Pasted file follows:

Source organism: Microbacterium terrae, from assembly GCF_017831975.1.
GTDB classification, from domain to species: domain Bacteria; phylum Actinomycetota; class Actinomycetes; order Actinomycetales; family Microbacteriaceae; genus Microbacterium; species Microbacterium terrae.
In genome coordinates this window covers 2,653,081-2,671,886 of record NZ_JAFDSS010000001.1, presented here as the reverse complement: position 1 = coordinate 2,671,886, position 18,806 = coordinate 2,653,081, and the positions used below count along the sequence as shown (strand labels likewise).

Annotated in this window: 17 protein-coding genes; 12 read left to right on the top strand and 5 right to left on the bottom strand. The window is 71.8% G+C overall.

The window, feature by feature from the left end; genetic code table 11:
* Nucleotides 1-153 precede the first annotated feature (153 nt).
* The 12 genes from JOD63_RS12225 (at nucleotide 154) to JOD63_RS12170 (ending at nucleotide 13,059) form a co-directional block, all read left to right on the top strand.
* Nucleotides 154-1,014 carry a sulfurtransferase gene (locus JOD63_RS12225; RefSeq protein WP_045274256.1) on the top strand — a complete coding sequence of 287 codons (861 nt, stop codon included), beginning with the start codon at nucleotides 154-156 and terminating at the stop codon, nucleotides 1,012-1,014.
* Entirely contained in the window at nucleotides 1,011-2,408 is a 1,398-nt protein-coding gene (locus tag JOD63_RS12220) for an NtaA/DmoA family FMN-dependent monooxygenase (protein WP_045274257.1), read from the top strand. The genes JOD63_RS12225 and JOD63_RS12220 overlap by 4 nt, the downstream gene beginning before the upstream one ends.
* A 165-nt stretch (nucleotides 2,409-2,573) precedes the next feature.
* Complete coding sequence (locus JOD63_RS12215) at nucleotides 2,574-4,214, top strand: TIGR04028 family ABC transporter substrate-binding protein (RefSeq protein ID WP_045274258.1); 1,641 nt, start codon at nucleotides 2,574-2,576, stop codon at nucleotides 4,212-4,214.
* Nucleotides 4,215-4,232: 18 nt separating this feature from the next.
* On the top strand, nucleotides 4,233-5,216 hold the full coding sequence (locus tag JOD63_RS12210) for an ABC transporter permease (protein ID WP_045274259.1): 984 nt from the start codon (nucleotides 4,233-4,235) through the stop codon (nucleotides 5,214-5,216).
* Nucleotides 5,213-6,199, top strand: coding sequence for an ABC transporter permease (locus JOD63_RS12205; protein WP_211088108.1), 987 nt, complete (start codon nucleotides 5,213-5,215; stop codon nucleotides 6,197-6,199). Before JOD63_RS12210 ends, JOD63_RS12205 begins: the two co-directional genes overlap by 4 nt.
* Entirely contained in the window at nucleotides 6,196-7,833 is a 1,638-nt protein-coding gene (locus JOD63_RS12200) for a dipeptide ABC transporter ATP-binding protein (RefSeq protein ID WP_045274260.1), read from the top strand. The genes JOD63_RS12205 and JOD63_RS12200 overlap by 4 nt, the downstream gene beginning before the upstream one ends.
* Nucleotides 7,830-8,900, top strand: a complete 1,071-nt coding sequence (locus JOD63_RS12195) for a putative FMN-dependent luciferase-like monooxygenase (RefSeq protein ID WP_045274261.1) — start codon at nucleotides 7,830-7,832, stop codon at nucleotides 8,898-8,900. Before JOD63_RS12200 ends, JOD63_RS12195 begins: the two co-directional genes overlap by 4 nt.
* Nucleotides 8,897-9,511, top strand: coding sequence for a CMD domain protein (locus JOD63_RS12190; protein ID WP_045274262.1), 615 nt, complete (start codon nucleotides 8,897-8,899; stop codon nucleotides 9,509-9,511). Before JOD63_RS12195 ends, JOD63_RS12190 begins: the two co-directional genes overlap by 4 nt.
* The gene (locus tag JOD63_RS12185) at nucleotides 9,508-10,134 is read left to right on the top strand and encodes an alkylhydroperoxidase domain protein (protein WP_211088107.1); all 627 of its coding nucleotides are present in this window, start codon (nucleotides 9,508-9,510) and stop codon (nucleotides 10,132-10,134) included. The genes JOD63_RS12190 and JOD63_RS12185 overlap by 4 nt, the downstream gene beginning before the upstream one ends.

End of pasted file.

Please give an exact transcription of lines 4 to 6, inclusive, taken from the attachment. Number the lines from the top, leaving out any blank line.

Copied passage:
Annotated in this window: 17 protein-coding genes; 12 read left to right on the top strand and 5 right to left on the bottom strand. The window is 71.8% G+C overall.

The window, feature by feature from the left end; genetic code table 11:
* Nucleotides 1-153 precede the first annotated feature (153 nt).